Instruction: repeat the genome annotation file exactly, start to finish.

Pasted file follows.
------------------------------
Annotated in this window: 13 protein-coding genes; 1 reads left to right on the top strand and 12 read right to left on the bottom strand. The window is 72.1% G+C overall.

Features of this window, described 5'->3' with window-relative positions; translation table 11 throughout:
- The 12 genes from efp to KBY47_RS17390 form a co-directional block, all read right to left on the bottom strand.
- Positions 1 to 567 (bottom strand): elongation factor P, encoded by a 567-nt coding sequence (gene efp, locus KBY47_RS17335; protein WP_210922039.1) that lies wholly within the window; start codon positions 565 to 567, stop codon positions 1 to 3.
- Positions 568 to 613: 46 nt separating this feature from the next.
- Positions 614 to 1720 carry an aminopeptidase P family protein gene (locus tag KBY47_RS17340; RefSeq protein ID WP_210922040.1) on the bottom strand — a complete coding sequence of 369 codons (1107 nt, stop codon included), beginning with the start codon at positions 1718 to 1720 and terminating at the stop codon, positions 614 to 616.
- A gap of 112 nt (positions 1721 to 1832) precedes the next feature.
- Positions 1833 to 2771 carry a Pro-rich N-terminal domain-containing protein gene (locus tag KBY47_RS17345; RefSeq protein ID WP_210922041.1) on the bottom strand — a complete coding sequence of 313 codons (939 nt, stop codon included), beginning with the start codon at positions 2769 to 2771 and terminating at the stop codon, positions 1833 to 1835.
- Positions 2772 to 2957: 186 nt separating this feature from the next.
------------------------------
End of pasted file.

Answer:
Annotated in this window: 13 protein-coding genes; 1 reads left to right on the top strand and 12 read right to left on the bottom strand. The window is 72.1% G+C overall.

Features of this window, described 5'->3' with window-relative positions; translation table 11 throughout:
- The 12 genes from efp to KBY47_RS17390 form a co-directional block, all read right to left on the bottom strand.
- Positions 1 to 567 (bottom strand): elongation factor P, encoded by a 567-nt coding sequence (gene efp, locus KBY47_RS17335; protein WP_210922039.1) that lies wholly within the window; start codon positions 565 to 567, stop codon positions 1 to 3.
- Positions 568 to 613: 46 nt separating this feature from the next.
- Positions 614 to 1720 carry an aminopeptidase P family protein gene (locus tag KBY47_RS17340; RefSeq protein ID WP_210922040.1) on the bottom strand — a complete coding sequence of 369 codons (1107 nt, stop codon included), beginning with the start codon at positions 1718 to 1720 and terminating at the stop codon, positions 614 to 616.
- A gap of 112 nt (positions 1721 to 1832) precedes the next feature.
- Positions 1833 to 2771 carry a Pro-rich N-terminal domain-containing protein gene (locus tag KBY47_RS17345; RefSeq protein ID WP_210922041.1) on the bottom strand — a complete coding sequence of 313 codons (939 nt, stop codon included), beginning with the start codon at positions 2769 to 2771 and terminating at the stop codon, positions 1833 to 1835.
- Positions 2772 to 2957: 186 nt separating this feature from the next.